The ‘drinking bird’ makes a comeback and could power your gadgets with clean energy

The ‘drinking bird’ makes a comeback and could power your gadgets with clean energy - Science - News

Reviving the Classic “Drinking Bird”: A New Way to Generate Clean Energy

The iconic top-hatted “drinking bird,” a once popular demonstration tool for showcasing the fundamentals of thermodynamics in science classrooms, is making an unexpected resurgence. Scientists from Hong Kong and China have taken inspiration from this classic toy, also known as the “Dippy Bird,” to develop a new clean-energy generator. This innovative engine utilizes the power of water evaporation to generate electricity, potentially paving the way for powering small devices like watches and phones (Device, 2023).

The newfound method harnesses the energy derived from the bird’s characteristic back-and-forth movement and converts it into electrical power. The toy consists of two glass bulbs, representing the head and body of the bird, connected by a long glass tube (Figure 1). The principle behind this phenomenon involves methylene chloride, a highly volatile liquid contained within the structure.

Once the bird’s beak is dipped into a cup of water, it springs back up to its natural position, triggering water evaporation and cooling the head. As a result, the volatile liquid from the lower bulb ascends the tube due to pressure differences, causing the bird’s center of gravity to shift and its beak to dip back into the water. This cycle continues, providing a source of amusement for generations.

Figure 1: Schematic illustration of the Drinking Bird engine

The natural world exhibits this process through evaporation, which occurs when sunlight warms Earth’s surface, breaking water molecules apart. Approximately half of the solar energy absorbed on Earth is used for evaporation (Device, 2023). This energy transfer represents the most substantial amount in the Earth’s system. If scientists can effectively capture this energy and convert it into electricity, it could represent a significant renewable energy opportunity.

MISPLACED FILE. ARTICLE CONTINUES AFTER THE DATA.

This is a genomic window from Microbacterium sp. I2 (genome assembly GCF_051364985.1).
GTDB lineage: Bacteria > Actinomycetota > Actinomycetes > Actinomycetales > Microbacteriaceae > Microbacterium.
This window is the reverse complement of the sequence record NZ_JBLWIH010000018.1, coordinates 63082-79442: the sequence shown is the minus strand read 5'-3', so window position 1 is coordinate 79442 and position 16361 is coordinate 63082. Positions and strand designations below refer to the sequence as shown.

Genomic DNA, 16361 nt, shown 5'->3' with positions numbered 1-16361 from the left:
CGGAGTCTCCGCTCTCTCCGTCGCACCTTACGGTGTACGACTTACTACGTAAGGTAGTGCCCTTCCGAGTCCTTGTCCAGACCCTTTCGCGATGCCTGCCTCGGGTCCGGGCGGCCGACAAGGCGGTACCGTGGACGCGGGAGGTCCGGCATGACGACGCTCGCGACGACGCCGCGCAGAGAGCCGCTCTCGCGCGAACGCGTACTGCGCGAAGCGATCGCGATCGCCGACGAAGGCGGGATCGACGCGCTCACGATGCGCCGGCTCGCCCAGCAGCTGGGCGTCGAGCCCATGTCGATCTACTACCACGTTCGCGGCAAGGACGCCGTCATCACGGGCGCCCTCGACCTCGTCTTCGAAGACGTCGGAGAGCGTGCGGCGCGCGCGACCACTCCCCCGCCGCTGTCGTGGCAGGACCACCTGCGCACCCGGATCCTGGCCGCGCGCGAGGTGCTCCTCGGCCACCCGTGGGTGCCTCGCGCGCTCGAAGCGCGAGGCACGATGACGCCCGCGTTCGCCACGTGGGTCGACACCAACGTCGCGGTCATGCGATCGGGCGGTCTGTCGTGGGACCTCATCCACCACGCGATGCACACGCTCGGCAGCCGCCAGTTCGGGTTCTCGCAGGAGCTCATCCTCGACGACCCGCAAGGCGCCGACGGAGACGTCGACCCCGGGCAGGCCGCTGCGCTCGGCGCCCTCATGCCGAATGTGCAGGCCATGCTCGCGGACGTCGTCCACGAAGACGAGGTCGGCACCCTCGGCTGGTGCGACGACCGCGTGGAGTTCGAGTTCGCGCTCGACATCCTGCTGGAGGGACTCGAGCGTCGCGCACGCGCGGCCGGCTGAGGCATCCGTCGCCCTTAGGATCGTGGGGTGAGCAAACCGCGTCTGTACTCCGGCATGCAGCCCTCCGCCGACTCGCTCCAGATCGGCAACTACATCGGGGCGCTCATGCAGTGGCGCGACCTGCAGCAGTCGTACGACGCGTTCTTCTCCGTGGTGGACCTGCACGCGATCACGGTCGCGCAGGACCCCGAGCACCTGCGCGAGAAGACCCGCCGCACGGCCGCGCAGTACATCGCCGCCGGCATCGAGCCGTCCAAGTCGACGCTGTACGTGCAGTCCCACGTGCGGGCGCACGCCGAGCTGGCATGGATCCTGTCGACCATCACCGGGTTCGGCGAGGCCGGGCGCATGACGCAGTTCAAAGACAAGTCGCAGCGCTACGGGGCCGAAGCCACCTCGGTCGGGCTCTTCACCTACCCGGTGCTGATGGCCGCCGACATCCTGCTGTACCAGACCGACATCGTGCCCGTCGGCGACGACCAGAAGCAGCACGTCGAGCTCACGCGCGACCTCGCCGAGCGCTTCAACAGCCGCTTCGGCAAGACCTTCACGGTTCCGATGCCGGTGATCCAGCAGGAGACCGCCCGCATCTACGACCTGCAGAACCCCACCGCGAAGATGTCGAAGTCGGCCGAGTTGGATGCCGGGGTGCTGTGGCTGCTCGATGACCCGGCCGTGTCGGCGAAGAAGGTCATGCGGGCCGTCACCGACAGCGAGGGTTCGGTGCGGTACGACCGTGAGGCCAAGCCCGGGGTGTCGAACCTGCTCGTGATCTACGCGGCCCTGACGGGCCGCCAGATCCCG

Professor Hao Wu, from South China University of Technology, expressed her excitement over the potential applications of this method, stating, “I still feel surprised and excited when witnessing the actual results” (Device, 2023). During her post-doctoral studies, Wu recognized the potential of the drinking bird model as more than just a tool for teaching physics concepts. She contemplated whether the evaporation energy could be converted into mechanical energy first and then transformed into electricity (Device, 2023). This idea led her to consider using the drinking bird toy as a basis for this innovation.

To test their theory, Wu and her team added two nanogenerator modules on either side of the bird’s “engine,” derived from a commercial toy (Device, 2023). The prototype was then evaluated in various ambient conditions and successfully powered a range of electronics, such as LCDs, temperature sensors, and calculators. Future aspirations include scaling up the generator to power more commonly used everyday devices.

Previous attempts to convert evaporation energy into electricity have faced low conversion efficiencies (Device, 2023). However, the drinking bird generator has generated an output of 100 volts using merely 100 milliliters of water, enough to power small electronic devices (Device, 2023). The team believes their drinking bird generator could yield significantly more power than previous experiments that employed alternative methods.

The researchers’ next goal is to design a more efficient drinking bird engine specifically for energy generation (Device, 2023). If successful, the retro drinking bird may well be here to stay, providing an eco-friendly and intriguing solution for clean energy.

Device (2023). Drinking bird inspired generator produces clean energy. Retrieved from <>